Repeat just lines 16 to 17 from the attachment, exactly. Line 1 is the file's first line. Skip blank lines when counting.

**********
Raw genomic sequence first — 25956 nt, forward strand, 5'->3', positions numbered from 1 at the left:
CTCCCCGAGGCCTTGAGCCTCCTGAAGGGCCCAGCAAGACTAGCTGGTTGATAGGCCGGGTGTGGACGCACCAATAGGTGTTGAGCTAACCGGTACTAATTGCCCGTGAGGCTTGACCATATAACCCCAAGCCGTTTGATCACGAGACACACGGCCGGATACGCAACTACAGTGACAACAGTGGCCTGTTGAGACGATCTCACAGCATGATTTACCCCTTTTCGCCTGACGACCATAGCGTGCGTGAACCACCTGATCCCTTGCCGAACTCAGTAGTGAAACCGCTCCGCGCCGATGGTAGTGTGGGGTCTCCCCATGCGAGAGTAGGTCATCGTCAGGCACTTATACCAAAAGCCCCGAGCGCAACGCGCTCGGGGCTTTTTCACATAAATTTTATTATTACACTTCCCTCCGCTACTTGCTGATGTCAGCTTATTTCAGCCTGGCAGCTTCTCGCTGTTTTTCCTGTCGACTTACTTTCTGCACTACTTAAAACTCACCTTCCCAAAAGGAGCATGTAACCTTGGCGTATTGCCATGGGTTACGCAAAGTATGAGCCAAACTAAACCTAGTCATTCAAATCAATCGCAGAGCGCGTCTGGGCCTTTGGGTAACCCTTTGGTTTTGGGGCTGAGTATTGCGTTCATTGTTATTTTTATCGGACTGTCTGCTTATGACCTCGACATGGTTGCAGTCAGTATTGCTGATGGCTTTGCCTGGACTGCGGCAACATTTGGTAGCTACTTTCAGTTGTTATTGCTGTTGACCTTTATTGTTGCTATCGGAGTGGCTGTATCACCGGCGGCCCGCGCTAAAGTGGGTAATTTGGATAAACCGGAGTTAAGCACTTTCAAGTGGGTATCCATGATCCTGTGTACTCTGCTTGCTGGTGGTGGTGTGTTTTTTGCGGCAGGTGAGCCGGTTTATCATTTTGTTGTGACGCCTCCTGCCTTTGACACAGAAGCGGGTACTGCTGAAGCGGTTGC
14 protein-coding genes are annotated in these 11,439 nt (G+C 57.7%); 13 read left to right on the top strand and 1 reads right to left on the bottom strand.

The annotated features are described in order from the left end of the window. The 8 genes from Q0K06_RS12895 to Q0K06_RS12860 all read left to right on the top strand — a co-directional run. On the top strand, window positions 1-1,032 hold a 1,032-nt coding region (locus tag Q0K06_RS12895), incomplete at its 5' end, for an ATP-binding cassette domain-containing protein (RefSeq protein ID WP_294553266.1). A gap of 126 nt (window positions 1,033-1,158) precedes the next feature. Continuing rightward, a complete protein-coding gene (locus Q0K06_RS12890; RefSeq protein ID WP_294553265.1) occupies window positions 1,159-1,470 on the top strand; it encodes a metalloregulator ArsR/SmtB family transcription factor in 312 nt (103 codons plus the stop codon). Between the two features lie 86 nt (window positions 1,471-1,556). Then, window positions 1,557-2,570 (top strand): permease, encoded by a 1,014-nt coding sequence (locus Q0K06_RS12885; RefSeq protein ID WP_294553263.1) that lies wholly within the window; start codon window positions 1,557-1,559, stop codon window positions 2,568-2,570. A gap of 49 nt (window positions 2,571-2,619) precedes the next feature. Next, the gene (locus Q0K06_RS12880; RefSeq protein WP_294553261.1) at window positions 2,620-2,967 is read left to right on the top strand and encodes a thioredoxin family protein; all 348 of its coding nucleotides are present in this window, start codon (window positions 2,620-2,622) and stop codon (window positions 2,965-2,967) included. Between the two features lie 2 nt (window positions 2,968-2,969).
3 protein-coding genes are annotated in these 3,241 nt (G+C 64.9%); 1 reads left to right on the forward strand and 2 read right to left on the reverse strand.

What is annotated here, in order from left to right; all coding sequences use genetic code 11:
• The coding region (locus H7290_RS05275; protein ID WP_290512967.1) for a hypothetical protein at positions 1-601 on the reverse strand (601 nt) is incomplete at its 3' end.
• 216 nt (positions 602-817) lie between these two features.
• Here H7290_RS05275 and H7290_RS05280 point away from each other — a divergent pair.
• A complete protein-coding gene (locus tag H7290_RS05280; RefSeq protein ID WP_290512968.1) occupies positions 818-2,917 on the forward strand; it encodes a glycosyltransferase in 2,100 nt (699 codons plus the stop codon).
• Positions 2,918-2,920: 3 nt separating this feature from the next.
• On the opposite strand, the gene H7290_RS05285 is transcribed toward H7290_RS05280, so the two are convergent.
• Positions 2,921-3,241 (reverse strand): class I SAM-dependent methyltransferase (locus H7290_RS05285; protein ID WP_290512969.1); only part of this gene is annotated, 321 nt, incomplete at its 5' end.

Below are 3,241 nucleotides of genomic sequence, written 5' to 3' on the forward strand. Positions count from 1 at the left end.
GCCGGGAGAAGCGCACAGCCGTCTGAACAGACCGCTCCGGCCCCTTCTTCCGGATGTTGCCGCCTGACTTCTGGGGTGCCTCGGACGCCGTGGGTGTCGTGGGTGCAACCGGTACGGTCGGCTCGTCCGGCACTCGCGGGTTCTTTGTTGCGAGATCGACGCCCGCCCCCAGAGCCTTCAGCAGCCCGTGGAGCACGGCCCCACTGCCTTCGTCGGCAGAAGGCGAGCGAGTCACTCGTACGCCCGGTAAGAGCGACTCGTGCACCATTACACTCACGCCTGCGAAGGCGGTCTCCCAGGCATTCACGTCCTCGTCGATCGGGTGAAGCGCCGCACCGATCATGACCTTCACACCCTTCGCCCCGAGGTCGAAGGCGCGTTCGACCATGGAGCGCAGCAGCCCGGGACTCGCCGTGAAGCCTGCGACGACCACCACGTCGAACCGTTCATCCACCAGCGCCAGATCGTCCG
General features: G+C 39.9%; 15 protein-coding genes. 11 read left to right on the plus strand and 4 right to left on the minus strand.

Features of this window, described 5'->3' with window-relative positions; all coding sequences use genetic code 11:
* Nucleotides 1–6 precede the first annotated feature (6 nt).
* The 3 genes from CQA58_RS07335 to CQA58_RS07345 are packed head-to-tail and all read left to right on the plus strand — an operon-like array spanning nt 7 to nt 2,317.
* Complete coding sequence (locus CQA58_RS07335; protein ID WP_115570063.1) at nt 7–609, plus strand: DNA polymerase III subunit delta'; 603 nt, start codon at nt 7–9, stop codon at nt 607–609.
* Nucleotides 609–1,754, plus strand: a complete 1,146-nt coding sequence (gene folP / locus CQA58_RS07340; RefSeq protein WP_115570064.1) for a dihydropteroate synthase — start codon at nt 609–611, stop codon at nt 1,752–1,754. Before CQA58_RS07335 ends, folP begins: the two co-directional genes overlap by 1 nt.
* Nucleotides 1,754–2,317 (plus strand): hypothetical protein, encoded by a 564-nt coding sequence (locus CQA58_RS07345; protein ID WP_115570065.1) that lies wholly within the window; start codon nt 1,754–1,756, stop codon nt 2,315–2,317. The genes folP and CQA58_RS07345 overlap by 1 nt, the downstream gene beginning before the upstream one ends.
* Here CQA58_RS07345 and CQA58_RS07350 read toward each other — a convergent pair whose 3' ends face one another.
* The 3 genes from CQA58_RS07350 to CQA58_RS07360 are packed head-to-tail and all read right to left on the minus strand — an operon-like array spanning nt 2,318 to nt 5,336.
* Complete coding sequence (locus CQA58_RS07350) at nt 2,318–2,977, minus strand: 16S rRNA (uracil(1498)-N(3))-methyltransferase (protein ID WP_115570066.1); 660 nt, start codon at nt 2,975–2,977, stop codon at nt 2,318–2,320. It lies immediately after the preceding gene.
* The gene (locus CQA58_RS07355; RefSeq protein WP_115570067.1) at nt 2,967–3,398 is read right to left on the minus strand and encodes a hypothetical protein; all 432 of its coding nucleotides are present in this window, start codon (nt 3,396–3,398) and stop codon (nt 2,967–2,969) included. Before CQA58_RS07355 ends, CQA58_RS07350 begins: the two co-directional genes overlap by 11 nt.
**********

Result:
General features: G+C 39.9%; 15 protein-coding genes. 11 read left to right on the plus strand and 4 right to left on the minus strand.

Features of this window, described 5'->3' with window-relative positions; all coding sequences use genetic code 11: